Atheists a dying breed as nature 'favours faithful' - Sunday Times Jan 02 2011 - Jonathan Leake - Full Draft Version
For atheists it is the ultimate irony. Evolution, the process they believe is solely responsible for creating humanity, actually weeds out non-believers while favouring the religious, new research has shown.
It suggests that, over evolutionary timescales of hundreds or thousands of years, people with strong religious beliefs tend to have more children, whereas atheists have fewer children and the societies they belong to inevitably disappear.
"It is a great irony but evolution appears to discriminate against atheists and favour those with religious beliefs," said Michael Blume, a researcher at the University of Jena in Germany who carried out the study. "Most societies or communities that have espoused atheistic beliefs have not survived more than a century."
The idea that being religious is an evolutionary advantage is in direct contradiction to theories developed and promoted by atheists like Richard Dawkins who have suggested that religions are like viruses of the mind which infect people and impose great costs in terms of money, time and health risks.
Blume's work suggests the exact opposite - that evolution favours religious believers so strongly that, over time, a tendency to be religious has become embedded in our genes.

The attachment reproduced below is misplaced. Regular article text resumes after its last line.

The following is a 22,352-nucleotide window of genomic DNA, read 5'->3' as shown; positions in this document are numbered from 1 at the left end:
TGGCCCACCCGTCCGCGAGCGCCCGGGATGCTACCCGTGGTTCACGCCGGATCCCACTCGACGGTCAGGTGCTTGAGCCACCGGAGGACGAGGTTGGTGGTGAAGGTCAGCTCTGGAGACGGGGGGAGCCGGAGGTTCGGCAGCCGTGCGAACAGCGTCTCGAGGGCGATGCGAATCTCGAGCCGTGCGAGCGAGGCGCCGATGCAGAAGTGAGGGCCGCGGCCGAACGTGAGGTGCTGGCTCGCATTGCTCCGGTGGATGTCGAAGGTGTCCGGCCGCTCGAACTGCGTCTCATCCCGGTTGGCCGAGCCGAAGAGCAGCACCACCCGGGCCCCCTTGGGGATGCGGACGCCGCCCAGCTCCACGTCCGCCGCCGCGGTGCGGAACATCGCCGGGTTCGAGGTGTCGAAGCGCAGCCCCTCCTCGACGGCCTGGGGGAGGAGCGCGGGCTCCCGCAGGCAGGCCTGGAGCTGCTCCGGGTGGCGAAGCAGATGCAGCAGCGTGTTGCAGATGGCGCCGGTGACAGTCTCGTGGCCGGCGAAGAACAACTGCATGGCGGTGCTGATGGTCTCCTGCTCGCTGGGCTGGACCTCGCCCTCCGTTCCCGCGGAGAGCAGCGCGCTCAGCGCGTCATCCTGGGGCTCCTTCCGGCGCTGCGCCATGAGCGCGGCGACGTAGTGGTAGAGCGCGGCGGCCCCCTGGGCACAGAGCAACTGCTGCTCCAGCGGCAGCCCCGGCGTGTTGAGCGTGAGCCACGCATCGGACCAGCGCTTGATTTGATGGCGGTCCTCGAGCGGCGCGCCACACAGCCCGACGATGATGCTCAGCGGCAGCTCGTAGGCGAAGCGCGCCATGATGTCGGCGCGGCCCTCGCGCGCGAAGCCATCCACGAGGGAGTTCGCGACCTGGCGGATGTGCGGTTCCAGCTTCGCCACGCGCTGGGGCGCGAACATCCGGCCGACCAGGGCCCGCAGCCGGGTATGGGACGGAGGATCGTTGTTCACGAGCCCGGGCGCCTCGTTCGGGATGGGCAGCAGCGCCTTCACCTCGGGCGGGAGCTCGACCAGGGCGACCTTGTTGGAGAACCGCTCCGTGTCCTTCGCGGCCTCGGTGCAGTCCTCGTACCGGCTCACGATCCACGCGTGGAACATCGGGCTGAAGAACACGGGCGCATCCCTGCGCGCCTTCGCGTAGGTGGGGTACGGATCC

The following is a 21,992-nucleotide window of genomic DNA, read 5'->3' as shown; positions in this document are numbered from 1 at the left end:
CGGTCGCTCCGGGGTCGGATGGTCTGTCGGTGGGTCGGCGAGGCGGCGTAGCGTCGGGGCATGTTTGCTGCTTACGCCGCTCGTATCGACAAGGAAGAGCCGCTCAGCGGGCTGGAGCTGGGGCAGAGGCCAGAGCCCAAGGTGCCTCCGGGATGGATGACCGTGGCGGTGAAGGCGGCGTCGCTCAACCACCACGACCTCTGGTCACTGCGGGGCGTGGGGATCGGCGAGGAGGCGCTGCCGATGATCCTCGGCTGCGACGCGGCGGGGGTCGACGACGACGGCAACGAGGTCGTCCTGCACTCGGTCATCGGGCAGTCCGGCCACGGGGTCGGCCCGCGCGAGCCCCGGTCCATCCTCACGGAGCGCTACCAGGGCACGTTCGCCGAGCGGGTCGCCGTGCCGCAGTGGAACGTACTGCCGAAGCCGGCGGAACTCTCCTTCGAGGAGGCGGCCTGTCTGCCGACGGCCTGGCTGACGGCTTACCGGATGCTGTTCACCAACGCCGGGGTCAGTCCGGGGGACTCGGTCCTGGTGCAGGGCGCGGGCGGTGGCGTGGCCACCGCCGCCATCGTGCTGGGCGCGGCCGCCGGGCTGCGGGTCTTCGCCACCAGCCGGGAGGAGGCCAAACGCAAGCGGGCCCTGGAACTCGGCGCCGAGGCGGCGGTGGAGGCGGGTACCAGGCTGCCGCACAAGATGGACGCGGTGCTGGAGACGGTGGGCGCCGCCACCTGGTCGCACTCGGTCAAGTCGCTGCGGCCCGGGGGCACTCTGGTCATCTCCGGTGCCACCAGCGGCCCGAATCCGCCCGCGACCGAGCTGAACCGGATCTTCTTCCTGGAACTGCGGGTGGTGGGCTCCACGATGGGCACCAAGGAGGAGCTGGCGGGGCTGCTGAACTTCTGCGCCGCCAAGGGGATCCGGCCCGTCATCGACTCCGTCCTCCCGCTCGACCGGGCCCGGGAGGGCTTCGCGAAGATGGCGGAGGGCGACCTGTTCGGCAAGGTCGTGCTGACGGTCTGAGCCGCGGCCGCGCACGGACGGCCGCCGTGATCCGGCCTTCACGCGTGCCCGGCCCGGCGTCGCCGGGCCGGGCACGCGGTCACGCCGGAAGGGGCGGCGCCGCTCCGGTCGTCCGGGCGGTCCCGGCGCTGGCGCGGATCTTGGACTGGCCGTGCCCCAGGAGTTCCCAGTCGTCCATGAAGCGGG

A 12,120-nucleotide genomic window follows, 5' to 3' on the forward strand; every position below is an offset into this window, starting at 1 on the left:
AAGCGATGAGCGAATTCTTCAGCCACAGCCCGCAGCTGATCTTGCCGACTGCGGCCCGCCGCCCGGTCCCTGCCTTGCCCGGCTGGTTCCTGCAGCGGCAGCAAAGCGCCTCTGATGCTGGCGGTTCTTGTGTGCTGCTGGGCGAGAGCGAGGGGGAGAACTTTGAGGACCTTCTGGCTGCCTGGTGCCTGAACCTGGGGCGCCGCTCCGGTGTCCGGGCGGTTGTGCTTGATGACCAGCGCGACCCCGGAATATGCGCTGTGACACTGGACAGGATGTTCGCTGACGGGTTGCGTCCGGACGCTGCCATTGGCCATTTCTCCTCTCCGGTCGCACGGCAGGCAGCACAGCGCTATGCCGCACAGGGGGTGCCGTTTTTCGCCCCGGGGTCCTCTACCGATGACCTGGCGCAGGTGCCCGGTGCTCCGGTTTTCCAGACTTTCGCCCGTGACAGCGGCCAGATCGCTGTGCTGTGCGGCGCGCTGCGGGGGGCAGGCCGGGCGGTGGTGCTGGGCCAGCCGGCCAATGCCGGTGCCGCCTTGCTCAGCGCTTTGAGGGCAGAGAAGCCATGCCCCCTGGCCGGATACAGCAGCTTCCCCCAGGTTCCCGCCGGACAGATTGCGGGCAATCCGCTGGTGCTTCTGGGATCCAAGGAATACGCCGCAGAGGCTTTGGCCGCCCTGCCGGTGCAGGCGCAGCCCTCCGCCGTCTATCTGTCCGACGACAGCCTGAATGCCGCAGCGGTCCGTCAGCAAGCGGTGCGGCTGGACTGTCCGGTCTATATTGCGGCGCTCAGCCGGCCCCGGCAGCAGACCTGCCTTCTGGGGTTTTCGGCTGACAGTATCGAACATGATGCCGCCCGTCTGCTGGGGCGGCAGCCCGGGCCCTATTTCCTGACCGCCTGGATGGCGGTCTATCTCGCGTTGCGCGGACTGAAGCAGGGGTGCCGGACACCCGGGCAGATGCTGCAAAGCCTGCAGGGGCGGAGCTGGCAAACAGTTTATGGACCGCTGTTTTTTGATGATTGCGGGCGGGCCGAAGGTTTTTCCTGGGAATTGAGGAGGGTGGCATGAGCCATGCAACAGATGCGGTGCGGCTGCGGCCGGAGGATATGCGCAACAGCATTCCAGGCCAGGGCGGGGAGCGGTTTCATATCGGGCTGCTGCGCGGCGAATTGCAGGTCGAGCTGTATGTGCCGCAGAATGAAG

The research suggests that the key fact is simply that the more religious people are, the more children they tend to have. This is because most religions place a high value on child-bearing, suggesting it is a holy duty.
Without religion, by contrast, atheists often see far less point in having children and so have smaller families or none at all.
There are, however, other factors too, such as having strong shared religious beliefs allows people to fit into a community more easily, accepting shared tasks and rules of behaviour. This ability to work together further raises the survival chances of children.
In his research into the "Reproductive Advantages of Religion", presented at a recent conference in Bristol, Blume found that all over the world and in many different ages, religious people have had far more children than nonreligious people.
What's more, fundamentalists of all religions have the most children of all. It means atheistic or secular groups tend to die out while fundamentalists of all faiths thrive - a process which means evolution will tend to favour people with a genetic predisposition to hold strong religious beliefs.
Blume took data from 82 countries measuring frequency of worship against the number of children. He found that those who worship more than once a week average 2.5 children while those who never worship only 1.7 - again below replacement rate.